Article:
Add seltzer just before serving.

Per serving (alcoholic version): 142 calories, 1 g protein, 13.9 g carbohydrates, 2.1 g fiber, 11 g sugars, 0.2 g fat, 0 g saturated fat, 0 g trans fat, 0 mg cholesterol, 15 mg sodium, 31 mg calcium, 0 g omega-3 fats, 82 IU vitamin A, 31 mg vitamin C, 0.2 mg vitamin E, 0.5 mg iron, 0.3 mg zinc

Per serving (nonalcoholic version): 107 calories, 1.1 g protein, 28.1 g carbohydrates, 2.1 g fiber, 24.1 g sugars, 0.2 g fat, 0 g saturated fat, 0 g trans fat, 0 mg cholesterol, 17 mg sodium, 28 mg calcium, 0 g omega-3 fats, 82 IU vitamin A, 67 mg vitamin C, 0.2 mg vitamin E, 0.2 mg iron, 0.1 mg zinc

Watermelon lime slushie

Summertime is meant for slushies! This cold and refreshing kid-friendly drink doubles as an edible sunscreen. Watermelon is loaded with lycopene, an antioxidant pigment that may play a role in protecting skin against sunburn. A touch of added sweetness comes from agave nectar, though you can use honey instead.

2 servings (about 6 ounces each)

2 cups watermelon, frozen

Juice and zest from 1 large lime, plus 2 lime slices and zest for garnish

1 tablespoon agave nectar or honey

To freeze watermelon, place seedless watermelon cubes on a baking sheet and place in freezer for a few hours or until firm. Blend together frozen watermelon, lime juice and zest, agave nectar and ½ cup water until smooth, adding more water if needed.

Top with lime slices and additional lime zest. Serve immediately (it will melt).

Per serving: 82 calories, 1 g protein, 21.6 g carbohydrates, 0.8 g fiber, 17.9 g sugars, 0.3 g fat, 0 g saturated fat, 0 g trans fat, 0 mg cholesterol, 2 mg sodium, 15 mg calcium, 0 g omega-3 fats, 877 IU vitamin A, 20.4 mg vitamin C, 0.1 mg vitamin E, 0.4 mg iron, 0.2 mg zinc

Iced mocha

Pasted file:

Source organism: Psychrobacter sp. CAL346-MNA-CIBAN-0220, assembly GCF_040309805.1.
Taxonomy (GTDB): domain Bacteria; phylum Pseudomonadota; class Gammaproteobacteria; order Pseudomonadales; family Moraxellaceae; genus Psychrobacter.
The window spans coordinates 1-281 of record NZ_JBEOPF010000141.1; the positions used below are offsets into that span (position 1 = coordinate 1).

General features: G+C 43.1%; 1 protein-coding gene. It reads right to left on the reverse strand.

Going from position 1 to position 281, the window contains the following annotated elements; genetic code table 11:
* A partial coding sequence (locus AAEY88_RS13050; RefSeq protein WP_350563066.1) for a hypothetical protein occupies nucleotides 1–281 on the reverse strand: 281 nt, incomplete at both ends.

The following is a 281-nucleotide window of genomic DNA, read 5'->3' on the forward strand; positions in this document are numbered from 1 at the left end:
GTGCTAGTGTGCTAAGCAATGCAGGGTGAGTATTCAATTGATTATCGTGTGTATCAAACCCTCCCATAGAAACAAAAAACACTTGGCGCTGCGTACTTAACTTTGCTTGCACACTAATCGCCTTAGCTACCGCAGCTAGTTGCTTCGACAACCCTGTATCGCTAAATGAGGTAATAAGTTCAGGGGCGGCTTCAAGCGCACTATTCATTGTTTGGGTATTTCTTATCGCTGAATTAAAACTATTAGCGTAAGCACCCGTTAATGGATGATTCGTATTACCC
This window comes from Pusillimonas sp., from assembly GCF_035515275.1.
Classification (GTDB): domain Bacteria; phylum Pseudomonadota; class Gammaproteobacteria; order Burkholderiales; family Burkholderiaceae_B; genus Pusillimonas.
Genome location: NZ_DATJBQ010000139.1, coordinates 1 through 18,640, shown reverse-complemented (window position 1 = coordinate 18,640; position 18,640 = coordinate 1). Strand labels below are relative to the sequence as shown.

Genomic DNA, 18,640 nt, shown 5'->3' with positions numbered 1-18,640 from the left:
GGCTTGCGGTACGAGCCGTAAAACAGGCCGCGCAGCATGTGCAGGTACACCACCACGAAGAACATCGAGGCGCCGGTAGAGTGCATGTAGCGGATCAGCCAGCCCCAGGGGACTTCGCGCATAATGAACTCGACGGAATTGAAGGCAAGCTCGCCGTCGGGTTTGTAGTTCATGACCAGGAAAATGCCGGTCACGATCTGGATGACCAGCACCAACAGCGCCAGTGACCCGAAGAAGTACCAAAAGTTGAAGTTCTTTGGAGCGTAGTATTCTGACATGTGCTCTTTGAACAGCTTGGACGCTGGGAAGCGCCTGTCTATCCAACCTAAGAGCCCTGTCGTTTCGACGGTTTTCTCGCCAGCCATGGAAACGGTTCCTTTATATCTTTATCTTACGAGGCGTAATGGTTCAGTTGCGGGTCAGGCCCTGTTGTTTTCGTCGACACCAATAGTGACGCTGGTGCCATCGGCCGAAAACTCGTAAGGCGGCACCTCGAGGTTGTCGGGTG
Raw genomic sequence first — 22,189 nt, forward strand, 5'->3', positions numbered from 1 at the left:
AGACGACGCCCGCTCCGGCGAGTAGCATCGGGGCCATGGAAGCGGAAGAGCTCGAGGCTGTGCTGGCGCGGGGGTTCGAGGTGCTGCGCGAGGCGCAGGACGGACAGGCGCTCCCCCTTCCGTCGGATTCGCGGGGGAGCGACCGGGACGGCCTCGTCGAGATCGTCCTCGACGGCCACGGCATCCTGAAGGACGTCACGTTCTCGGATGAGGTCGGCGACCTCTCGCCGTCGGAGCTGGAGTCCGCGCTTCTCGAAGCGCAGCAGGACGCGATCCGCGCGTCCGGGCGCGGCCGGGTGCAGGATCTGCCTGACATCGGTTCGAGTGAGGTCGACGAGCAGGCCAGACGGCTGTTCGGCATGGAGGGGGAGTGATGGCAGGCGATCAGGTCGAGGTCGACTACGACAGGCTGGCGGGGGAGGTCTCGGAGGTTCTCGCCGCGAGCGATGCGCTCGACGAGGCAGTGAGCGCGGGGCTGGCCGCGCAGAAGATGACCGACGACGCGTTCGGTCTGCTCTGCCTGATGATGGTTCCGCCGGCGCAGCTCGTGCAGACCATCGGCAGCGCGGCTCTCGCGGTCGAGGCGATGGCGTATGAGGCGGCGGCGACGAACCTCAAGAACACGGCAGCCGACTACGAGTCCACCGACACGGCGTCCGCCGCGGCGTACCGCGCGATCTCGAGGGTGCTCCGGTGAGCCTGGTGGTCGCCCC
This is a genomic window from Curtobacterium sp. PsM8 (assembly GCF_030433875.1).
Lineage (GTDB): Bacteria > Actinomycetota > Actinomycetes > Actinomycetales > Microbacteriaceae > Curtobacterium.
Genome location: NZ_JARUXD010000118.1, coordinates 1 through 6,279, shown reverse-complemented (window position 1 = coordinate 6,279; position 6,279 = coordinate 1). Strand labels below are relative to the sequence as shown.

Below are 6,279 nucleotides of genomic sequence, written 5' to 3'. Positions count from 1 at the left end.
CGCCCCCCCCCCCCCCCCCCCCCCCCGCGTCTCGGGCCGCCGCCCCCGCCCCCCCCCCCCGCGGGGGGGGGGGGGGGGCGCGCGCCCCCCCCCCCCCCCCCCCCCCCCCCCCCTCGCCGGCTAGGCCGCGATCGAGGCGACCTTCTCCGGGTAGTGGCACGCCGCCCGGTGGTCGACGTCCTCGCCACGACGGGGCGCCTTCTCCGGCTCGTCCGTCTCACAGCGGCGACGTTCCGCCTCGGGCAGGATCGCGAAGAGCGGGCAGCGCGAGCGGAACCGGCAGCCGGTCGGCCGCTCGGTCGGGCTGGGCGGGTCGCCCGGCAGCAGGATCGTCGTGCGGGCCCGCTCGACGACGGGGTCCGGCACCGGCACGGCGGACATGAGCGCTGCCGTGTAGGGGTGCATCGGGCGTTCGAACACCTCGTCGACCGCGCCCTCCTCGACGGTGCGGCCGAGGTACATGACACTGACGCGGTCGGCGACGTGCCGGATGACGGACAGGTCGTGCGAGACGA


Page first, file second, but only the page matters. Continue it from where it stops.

In summertime, enjoy a lighter iced mocha that combines antioxidant-rich cocoa, along with almond milk and a bit of maple syrup for sweetness.

By making your own iced mocha, you can control the amount of sugar and calories it contains. And here's another plus: Coffee has been associated with a reduced risk of melanoma according to recent research.

In this recipe, you can create a "chocolate syrup" to drizzle around the glass that slowly swirls into the coffee as you drink it. For more indulgence, top the mocha with a dollop of whipped cream and some mini chocolate chips.

2 servings (about 8 ounces each)

2 tablespoons unsweetened cocoa powder, divided

1 cup hot coffee

1 cup unsweetened vanilla almond milk (or low-fat milk)

2 tablespoons maple syrup, divided

2 tablespoons whipped cream

2 teaspoons mini semisweet chocolate chips

To make the chocolate syrup, stir 1 tablespoon cocoa powder into hot coffee and let cool. Add almond milk and 1 tablespoon maple syrup. In a small bowl, combine remaining 1 tablespoon cocoa powder and 1 tablespoon maple syrup and stir until combined.

Drizzle this chocolate syrup around the inside of the glasses. Fill glasses with ice and then pour in the coffee mixture. Top with whipped cream and mini chocolate chips.

Per serving: 108 calories, 2.1 g protein, 19.9 g carbohydrates, 2.2 g fiber, 14.4 g sugars, 3.8 g fat, 1.2 g saturated fat, 0 g trans fat, 3 mg cholesterol, 92 mg sodium, 274 mg calcium, 0 g omega-3 fats, 0 IU vitamin A, 0 mg vitamin C, 3.5 mg vitamin E, 2.7 mg iron, 0.5 mg zinc

Strawberry basil limeade

In this creative spin on classic lemonade, limes replace lemons and combine with strawberries, agave nectar and basil for a sweet and tangy pink-colored limeade.

Strawberries and limes deliver vitamin C, the important antioxidant vitamin that has many skin benefits and plays an important role in immune function. Basil adds green interest to the drink and boosts the beverage's antiaging antioxidants.

8 servings (about 4 ounces each)

3⁄4 cup strawberries, hulled and chopped, plus more for garnish

1⁄4 cup fresh basil leaves, chopped, plus more for garnish

1⁄2 cup agave nectar or honey

1⁄2 cup fresh lime juice, plus 2 lime slices for garnish

In a small pot, combine strawberries, basil, agave and 1⁄2 cup water. Bring to a boil and then reduce to a simmer over medium-low heat and cook, crushing up the strawberries, 5 to 10 minutes. Let the mixture cool and then strain into a pitcher. Add 3 cups water, lime juice and ice.

Add strawberry slices, lime slices and fresh basil to the limeade as garnish.

Per serving: 68 calories, 0.2 g protein,18.4 g carbohydrates, 0.4 g fiber, 16.9 g sugars, 0 g fat, 0 g saturated fat, 0 g trans fat, 0 mg cholesterol, 0 mg sodium, 7 mg calcium, 0 g omega-3 fats, 79 IU vitamin A, 12.7 mg vitamin C, 0 mg vitamin E, 0.1 mg iron, 0 mg zinc

Lisa Drayer is a nutritionist, an author and a CNN health and nutrition contributor.